The other day when I visited with you in this space, I talked about the value system that was dominant in the world of my childhood. I then went on to admit that many of the cultural strengths of 75 years ago are now gone, generating the need for yet a greater response from the Church to encourage its members to embrace and live by the teachings of our Lord and Savior Jesus Christ. Today’s lay people are far better formed or educated than were the adults of my childhood. The Church has still not found a way through clericalism and antique ecclesiology to vest the laity, either in the parishes or in the dioceses, with a real sharing in power and authority. The Second Vatican Council had that as one of its principal agendas – convincing all of the baptized and confirmed on the planet that they had a vested interest and a very real responsibility to teach that “each individual layman must be a witness before the world of the resurrection life of the Lord Jesus and a sign of the living God.” How is that for a job description?

The Council Fathers then went on to say give the laity freedom and opportunities to breathe and act and be responsible. In paragraph 37 of Lumen Gentium, the Council stated that, “

“The pastors indeed should recognize and promote the dignity and responsibility of the laity in the Church. They should willingly use their prudent advice and confidently assign duties to them in the service of the Church LEAVING THEM FREEDOM AND SCOPE FOR ACTING (emphasis added). Indeed they should give them the courage to undertake works on their own initiative. They should attentively in Christ initial moves, suggestions and desires proposed by the laity. Moreover, the pastor must respect and recognize the liberty which belongs to all in the terrestrial city.”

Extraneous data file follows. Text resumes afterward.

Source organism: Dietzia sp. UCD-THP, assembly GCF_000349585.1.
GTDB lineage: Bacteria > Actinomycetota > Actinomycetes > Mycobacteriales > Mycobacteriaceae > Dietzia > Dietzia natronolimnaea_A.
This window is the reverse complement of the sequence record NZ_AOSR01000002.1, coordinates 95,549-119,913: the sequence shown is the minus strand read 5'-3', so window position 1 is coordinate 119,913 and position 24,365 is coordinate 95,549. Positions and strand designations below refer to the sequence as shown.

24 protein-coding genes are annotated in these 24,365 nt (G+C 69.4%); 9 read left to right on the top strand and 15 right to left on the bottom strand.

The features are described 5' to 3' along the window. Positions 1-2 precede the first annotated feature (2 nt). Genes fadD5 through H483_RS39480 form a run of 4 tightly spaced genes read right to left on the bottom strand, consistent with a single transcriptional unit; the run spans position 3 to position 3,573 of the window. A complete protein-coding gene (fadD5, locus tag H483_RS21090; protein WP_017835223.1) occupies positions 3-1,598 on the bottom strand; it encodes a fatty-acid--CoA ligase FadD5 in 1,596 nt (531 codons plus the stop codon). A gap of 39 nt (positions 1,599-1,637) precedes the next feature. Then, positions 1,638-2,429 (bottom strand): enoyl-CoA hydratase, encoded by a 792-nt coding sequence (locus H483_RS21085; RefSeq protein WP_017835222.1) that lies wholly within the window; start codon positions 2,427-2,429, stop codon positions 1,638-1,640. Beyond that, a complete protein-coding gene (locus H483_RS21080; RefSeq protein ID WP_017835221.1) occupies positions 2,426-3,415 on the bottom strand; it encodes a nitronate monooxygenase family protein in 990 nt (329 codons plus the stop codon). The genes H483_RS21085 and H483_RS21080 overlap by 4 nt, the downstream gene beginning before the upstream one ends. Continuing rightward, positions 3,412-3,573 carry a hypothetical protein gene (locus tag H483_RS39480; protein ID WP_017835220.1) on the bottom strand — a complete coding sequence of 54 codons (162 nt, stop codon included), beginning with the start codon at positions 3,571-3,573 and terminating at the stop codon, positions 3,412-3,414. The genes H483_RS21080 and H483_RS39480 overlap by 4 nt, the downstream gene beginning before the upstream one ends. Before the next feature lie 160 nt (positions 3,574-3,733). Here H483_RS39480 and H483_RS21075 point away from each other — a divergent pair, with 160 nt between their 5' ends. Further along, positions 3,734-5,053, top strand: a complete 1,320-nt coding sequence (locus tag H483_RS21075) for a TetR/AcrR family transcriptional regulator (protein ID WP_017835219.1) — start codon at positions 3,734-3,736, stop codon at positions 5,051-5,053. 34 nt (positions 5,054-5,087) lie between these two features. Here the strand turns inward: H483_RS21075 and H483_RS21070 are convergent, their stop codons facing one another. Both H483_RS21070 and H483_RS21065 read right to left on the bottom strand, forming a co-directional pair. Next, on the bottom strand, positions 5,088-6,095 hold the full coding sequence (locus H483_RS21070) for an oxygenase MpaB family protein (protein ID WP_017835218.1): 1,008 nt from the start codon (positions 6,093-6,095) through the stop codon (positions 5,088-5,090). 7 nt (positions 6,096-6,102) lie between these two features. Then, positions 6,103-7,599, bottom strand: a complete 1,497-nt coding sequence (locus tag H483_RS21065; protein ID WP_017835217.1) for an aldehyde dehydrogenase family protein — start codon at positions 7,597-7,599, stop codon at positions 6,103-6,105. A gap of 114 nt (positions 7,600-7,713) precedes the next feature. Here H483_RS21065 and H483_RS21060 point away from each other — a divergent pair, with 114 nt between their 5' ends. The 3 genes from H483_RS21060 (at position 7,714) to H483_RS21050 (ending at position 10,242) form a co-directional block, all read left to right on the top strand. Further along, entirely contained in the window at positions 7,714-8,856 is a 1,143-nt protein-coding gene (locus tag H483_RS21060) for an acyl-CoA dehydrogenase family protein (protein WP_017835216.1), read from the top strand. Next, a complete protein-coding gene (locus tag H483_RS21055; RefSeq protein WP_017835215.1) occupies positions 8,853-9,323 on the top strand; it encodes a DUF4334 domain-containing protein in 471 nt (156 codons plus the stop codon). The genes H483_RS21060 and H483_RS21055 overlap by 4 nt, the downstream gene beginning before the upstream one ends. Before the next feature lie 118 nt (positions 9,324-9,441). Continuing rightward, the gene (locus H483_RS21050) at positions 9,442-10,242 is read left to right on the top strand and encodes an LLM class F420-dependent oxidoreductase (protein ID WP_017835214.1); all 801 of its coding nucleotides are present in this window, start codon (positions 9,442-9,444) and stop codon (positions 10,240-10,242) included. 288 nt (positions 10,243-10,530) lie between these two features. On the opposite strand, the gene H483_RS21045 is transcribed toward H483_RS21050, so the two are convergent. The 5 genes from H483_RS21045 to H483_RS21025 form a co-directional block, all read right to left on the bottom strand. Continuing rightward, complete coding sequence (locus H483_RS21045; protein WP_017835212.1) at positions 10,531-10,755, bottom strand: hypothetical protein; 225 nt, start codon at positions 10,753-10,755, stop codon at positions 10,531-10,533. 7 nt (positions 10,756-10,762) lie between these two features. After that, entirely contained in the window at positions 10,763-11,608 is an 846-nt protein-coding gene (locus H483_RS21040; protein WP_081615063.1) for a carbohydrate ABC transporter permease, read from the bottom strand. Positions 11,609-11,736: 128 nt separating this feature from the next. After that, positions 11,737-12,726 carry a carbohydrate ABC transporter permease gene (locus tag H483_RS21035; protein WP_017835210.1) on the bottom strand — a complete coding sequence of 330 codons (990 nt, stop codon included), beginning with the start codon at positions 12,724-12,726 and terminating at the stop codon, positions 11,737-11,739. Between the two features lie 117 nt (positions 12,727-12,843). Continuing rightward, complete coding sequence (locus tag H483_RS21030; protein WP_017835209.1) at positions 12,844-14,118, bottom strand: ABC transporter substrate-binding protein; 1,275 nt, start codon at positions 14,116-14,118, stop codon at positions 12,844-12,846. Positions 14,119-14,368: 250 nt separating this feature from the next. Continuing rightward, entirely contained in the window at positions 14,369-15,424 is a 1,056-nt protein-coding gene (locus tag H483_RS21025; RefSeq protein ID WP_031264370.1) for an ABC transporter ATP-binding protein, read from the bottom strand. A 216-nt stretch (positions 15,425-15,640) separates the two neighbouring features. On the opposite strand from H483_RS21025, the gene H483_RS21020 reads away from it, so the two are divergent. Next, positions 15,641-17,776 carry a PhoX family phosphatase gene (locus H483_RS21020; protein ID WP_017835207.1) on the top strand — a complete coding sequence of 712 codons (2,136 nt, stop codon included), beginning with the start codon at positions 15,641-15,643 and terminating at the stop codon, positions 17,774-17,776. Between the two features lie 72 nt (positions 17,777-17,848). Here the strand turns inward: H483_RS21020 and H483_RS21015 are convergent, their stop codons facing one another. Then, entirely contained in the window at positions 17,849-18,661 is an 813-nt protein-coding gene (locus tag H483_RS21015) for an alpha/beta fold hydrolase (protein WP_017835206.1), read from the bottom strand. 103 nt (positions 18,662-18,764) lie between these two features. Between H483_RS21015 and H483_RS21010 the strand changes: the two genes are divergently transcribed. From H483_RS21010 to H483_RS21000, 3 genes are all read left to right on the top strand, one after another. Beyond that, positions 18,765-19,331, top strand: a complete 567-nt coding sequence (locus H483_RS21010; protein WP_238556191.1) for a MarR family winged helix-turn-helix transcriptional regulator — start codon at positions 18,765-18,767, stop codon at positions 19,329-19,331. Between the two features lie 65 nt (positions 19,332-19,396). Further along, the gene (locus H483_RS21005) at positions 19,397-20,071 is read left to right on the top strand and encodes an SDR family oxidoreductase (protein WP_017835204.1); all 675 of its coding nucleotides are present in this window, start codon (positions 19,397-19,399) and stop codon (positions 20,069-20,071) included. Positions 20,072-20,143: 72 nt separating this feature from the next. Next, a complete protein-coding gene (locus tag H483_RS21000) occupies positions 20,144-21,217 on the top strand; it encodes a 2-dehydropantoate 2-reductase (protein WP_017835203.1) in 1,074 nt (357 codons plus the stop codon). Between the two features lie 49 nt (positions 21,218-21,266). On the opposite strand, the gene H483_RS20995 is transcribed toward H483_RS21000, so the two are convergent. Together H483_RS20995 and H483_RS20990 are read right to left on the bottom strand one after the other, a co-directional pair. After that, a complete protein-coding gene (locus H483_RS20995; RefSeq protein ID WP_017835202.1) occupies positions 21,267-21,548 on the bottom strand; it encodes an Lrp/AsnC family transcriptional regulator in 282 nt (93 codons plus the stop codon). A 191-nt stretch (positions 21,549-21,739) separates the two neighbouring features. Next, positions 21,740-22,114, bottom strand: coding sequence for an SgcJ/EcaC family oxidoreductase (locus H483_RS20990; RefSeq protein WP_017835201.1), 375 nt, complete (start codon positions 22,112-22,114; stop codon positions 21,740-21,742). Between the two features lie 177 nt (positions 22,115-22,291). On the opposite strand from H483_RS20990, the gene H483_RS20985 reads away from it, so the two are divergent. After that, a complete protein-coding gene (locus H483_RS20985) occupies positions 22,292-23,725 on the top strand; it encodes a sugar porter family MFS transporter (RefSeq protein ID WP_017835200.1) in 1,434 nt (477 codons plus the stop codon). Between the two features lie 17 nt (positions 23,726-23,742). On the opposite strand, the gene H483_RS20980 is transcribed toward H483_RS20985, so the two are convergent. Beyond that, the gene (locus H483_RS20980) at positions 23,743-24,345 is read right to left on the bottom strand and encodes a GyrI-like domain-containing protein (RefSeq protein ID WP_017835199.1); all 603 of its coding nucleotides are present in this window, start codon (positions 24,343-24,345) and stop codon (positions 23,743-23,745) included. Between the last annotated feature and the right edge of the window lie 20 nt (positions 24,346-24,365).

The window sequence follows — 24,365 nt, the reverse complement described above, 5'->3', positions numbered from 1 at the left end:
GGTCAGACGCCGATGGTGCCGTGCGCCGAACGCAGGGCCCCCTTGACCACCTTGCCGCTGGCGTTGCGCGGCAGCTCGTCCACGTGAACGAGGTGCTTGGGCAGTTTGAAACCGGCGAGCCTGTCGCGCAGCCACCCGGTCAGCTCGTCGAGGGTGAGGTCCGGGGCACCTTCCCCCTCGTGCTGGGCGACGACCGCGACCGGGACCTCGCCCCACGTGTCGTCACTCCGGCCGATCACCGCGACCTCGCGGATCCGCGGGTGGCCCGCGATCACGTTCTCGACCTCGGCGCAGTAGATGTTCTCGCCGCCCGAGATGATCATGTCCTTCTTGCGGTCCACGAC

Vatican II called for parish councils in every parish in the world but regretfully only a small percentage have functioned effectively. Why? Because they are deadly dull and do not usually come to grips with what that particular parish should be undertaking. Go check on the agendas of a dozen parish councils and you will see that much more time is allocated to painting the school auditorium than to how we should be advancing the message of Jesus in this neighborhood in this month. The challenge is awesome but sometimes not really heard.

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More On Lumen Gentium

By , April 4, 2014 4:46 am

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I offered a few comments the other day on that extremely important document, the Dogmatic Constitution on the Church (Lumen Gentium), and I talked about the fact that there are many aspects of the Church that qualify the Church itself as being a mystery. The document goes on to discuss the structural nature of the Church, namely that it is hierarchical and the great reality of the Church’s membership, namely that it is overwhelmingly, yes overwhelmingly, made up of lay people.

In the few paragraphs that I have here, I can’t do a dissertation of the fact that the Church we see in the New Testament enjoys various levels of responsibilities. Jesus called the apostles and he sent them forward to preach his message. Once they established a community of faith in a given area, the apostles provided leadership, coordination and direction. After establishing a church, Paul put men that he had ordained in charge of those churches since he had to keep moving to spread the Gospel. Therefore, I have no doubt that the Church is by its very nature hierarchical but I think that over the centuries, especially in the second millennium, the hierarchical aspects of the Church have been exaggerated, made too rigid and regretfully counterproductive.

Our blessed new Pope Francis has been working hard in his first year to awaken us to the need to strip down the exaggerated signs of hierarchy and prestige that at times have been abused in the Church. And he is making great progress.
Next in Lumen Gentium comes the section on the laity. The document makes a great step forward and that is about the best that could be done at that time. However, what we are seeing now is a wonderful, glorious change where the laity across the world are beginning to assert responsibilities, opportunities and challenges that flow from baptism and confirmation.
These two entities are currently interacting and we can be sure that we will see a certain amount of friction.

Onward through the fog.